During the period of patent protection, the patent holder as a monopolist can charge a monopoly price and earn economic profits. If monopoly prices are higher than competitive prices, why is this encouraged? Patent protection encourages innovation, invention, and research and development. Without the protection, firms would have little incentive to invest billions of dollars in research knowing the firm next door could just copy the product without having made the investment and profit nonetheless. It is because of patent protection and the ability to earn monopoly profits that American and European pharmaceutical companies develop so many lifesaving medications. Without patent protection, there would be little incentive for the pharmaceutical industry to pursue its research.
At times government may decide to step into the marketplace in order to provide a good or service. An example of government monopoly is the United States Postal Service. What about UPS and FedEx? Only the United States Postal Service is allowed to deliver a “letter” written on paper and delivered in a paper envelope. UPS and FedEx are in the package delivery business, even if that package is a letter written on paper and delivered in a flat paper-cardboard envelope.
Other examples of government monopoly include the various departments and agencies of the executive branch. Much of what they do and provide could be done by the private sector of the economy, but for many reasons the government has deemed them to be government functions.
The arguments for and against government monopolies fall mainly on philosophical grounds. Many conservatives and libertarians are opposed to government performing the functions of private enterprise on the grounds that government is wasteful and inefficient. Those with more populist viewpoints tend to see a need for government performing some of the functions of private enterprise on the grounds that government is less wasteful and more efficient. You decide.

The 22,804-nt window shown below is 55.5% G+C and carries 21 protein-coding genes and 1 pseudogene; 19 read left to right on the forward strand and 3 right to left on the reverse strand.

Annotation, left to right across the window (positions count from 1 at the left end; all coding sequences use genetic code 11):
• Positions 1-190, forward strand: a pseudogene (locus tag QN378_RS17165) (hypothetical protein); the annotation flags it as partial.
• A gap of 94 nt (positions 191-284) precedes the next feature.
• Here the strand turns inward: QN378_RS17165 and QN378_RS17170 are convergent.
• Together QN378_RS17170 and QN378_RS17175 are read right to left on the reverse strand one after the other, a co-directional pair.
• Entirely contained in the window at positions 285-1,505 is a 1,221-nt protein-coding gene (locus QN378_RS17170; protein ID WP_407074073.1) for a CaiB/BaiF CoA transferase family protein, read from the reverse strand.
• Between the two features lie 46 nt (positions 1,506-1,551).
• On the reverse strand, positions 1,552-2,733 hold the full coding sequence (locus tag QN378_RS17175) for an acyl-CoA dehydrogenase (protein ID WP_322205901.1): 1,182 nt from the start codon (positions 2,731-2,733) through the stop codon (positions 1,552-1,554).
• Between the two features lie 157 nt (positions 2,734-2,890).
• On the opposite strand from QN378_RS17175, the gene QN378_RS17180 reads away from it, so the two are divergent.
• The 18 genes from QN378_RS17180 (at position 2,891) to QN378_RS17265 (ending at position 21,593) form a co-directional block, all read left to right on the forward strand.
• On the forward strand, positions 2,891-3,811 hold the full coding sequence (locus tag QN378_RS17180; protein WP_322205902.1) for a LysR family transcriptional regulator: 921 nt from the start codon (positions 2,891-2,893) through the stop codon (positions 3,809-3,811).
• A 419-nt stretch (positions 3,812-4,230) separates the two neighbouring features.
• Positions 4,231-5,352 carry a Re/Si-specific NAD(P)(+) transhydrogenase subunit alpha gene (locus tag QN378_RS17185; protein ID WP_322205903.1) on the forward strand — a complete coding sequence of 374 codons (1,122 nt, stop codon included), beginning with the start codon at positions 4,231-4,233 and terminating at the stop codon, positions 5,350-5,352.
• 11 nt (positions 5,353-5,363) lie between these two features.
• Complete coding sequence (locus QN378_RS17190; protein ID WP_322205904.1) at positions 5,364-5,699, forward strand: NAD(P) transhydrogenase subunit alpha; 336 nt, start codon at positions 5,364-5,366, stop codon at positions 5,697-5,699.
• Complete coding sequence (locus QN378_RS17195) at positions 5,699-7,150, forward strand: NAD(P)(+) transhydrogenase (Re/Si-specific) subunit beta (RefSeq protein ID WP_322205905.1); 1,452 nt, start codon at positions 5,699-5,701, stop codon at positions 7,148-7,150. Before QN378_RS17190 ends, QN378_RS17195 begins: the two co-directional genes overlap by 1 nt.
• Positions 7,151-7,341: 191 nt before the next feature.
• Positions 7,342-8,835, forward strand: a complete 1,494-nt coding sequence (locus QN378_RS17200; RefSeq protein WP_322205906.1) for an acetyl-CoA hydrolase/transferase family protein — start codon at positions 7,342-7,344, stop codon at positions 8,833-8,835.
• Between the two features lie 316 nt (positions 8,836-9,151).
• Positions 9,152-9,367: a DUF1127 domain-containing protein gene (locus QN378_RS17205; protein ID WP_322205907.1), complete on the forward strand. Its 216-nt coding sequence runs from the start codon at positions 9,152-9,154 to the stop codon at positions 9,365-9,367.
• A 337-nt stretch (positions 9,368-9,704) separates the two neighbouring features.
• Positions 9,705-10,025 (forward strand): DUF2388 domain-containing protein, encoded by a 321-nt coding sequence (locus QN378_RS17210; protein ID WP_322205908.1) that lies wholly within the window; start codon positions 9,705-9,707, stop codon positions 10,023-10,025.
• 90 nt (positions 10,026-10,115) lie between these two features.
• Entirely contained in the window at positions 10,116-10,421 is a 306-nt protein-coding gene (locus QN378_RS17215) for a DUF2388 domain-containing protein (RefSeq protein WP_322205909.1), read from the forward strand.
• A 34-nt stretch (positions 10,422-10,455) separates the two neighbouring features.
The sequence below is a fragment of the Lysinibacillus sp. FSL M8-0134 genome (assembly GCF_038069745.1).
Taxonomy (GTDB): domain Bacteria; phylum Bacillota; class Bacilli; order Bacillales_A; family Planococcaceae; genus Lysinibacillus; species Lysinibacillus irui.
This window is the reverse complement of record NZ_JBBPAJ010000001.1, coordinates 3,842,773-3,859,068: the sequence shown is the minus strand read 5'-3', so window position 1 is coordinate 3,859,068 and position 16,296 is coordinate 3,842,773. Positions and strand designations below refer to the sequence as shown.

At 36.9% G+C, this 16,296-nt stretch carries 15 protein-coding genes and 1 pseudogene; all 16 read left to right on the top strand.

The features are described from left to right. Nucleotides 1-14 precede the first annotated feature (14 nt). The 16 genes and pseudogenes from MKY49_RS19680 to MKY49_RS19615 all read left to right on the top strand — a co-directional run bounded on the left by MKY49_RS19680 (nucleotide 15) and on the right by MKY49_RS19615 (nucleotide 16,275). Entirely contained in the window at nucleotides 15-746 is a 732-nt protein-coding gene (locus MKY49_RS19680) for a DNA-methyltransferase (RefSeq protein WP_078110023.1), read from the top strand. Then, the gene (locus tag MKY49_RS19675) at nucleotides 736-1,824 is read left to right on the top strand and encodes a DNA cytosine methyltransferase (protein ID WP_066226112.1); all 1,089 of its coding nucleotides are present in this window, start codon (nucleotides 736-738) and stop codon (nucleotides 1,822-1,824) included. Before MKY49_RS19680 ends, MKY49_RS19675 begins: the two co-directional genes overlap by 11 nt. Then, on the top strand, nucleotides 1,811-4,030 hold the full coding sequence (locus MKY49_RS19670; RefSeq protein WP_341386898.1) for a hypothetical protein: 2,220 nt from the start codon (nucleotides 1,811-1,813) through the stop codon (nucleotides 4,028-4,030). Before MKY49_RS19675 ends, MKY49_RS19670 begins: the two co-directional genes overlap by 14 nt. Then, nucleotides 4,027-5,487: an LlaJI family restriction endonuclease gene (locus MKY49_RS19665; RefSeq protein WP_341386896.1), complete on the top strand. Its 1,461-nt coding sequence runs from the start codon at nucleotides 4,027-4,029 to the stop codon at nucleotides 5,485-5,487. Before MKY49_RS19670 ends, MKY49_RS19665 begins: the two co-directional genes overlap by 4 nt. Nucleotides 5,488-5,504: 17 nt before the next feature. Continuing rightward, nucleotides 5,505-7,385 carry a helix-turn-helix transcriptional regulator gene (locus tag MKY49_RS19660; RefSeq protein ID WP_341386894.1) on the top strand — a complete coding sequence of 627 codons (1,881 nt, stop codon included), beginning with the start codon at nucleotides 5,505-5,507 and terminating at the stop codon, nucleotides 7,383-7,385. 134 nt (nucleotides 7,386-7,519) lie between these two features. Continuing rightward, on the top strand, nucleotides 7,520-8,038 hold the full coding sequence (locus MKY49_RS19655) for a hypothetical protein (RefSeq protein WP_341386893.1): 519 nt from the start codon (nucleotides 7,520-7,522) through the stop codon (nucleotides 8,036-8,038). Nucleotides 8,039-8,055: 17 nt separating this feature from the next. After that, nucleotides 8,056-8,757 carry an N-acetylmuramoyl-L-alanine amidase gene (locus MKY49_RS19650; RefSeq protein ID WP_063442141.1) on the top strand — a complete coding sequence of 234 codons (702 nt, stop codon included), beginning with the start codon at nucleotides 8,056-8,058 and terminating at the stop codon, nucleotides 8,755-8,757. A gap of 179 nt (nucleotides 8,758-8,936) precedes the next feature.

Pure, unregulated monopoly is ugly. A firm that is the sole provider of a good or service is able to prevent competition. It can charge whatever price the consumer will pay. This is the monopoly that is most harmful to society. Although one may say “to the victor go the spoils,” once-competitive firms that become monopolists need to be checked by regulation or broken up into competing firms. Competition benefits society by providing a variety of goods and services at competitive prices that accurately reflect the costs of production. Pure monopoly is the opposite of this condition. Pure monopoly is one good at a price that in no way reflects the true cost of production. The diamond monopoly of De Beers is the classic example of monopoly gone bad. De Beers at the height of its power dictated the diamond industry. By controlling the resource and coercing the wholesalers and cutters to abide by its demands, De Beers created an illusion of scarcity and value in the diamond market that allowed it to earn economic profits for over 100 years. Now, before you sell your diamonds in disgust, you should remember that you were not coerced to buy the diamond. You bought the diamond because the benefit outweighed the cost. The problem for the buyer is that you never realized how much of the cost was De Beers' profit.